• Robertson C.F.
      • Asher M.I.
      Group IPTS
      Global variations in prevalence of eczema symptoms in children from ISAAC Phase Three.
      ] and up to 10% of adults [
      • Bieber T.
      Atopic dermatitis.
      ]) and complex trait caused by the interactions of multiple genetic and environmental factors. AD is highly heritable (72–86% concordance in monozygotic twin pairs [
      • Larsen F.S.
      • Holm N.V.
      • Henningsen K.
      Atopic dermatitis. A genetic-epidemiologic study in a population-based twin sample.
      ,
      • Schultz Larsen F.
      Atopic dermatitis: a genetic-epidemiologic study in a population-based twin sample.
      ]), and this provides the rationale for genetic studies. GWAS and GWAS meta-analysis have revealed ∼31 loci associated with AD, including four with secondary independent signals (
      • Paternoster L.
      • Standl M.
      • Waage J.
      • Baurecht H.
      • Hotze M.
      • Strachan D.P.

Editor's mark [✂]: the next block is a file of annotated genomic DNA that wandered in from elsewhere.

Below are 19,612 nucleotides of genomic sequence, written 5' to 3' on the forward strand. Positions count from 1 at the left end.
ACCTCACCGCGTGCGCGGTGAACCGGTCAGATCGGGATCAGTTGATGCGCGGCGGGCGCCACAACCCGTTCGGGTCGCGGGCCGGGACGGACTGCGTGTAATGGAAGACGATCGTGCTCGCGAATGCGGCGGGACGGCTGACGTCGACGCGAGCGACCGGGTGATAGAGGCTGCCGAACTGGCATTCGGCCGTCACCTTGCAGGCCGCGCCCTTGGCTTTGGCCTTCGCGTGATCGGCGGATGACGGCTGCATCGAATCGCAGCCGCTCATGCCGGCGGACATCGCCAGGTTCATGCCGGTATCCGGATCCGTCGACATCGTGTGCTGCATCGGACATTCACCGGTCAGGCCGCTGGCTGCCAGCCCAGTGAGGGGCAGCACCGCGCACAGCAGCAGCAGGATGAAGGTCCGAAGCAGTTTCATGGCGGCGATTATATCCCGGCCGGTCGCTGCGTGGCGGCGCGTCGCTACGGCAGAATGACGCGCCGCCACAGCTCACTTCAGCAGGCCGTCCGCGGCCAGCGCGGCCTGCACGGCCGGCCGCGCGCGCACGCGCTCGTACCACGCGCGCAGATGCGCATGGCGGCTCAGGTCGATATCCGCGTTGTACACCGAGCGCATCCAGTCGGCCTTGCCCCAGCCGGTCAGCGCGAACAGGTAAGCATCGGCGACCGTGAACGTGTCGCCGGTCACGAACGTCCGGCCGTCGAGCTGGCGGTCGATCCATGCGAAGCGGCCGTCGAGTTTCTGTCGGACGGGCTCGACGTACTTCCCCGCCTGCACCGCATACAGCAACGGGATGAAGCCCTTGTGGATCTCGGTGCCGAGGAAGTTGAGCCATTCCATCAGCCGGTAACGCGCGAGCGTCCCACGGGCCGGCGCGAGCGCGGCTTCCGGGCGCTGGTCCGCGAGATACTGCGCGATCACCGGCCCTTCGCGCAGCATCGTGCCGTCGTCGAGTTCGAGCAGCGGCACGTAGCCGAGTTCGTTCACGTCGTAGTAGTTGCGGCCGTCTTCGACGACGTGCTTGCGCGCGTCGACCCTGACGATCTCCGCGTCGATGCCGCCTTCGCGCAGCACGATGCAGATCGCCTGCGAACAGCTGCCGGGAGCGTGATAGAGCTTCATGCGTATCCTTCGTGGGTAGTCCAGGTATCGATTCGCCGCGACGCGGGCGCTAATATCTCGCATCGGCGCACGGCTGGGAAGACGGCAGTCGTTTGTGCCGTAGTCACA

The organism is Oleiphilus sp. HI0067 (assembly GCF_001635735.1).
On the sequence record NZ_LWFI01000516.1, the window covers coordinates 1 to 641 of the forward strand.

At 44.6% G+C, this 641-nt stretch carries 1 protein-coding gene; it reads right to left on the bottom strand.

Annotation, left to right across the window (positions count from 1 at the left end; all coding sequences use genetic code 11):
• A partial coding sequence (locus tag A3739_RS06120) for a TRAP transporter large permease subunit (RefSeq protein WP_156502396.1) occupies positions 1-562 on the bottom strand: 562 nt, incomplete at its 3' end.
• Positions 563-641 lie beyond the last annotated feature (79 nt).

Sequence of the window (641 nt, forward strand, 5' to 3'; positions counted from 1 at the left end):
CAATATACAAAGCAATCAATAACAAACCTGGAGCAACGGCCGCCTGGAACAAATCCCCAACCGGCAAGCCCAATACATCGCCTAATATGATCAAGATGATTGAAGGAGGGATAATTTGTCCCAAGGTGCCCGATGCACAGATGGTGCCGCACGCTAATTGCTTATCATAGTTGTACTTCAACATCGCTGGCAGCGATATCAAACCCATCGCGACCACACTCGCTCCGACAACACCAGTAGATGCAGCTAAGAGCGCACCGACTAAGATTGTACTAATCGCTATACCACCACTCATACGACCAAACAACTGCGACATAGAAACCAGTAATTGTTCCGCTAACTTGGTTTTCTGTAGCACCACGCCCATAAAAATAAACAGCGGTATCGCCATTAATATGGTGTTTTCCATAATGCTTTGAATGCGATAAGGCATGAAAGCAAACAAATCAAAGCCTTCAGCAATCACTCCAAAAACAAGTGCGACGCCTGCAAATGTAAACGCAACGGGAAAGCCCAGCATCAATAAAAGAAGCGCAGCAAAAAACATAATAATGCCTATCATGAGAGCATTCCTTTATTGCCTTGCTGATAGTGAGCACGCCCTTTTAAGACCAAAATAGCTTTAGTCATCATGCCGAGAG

• et al.
      Multi-ancestry genome-wide association study of 21,000 cases and 95,000 controls identifies new risk loci for atopic dermatitis.
      ). Some AD risk loci have confirmed pre-existing knowledge, including the role of skin barrier and type 2 inflammation in AD pathogenesis; the epidermal differentiation complex on chromosome 1q21.3 includes FLG encoding FLG, and the cytokine cluster on chr5q31.1 includes genes encoding IL-13 and IL-4 (Figure 1). Other loci have provided newer insights, including evidence for autoimmunity (
      • Paternoster L.
      • Standl M.
      • Waage J.
      • Baurecht H.
      • Hotze M.
      • Strachan D.P.
      • et al.
      Multi-ancestry genome-wide association study of 21,000 cases and 95,000 controls identifies new risk loci for atopic dermatitis.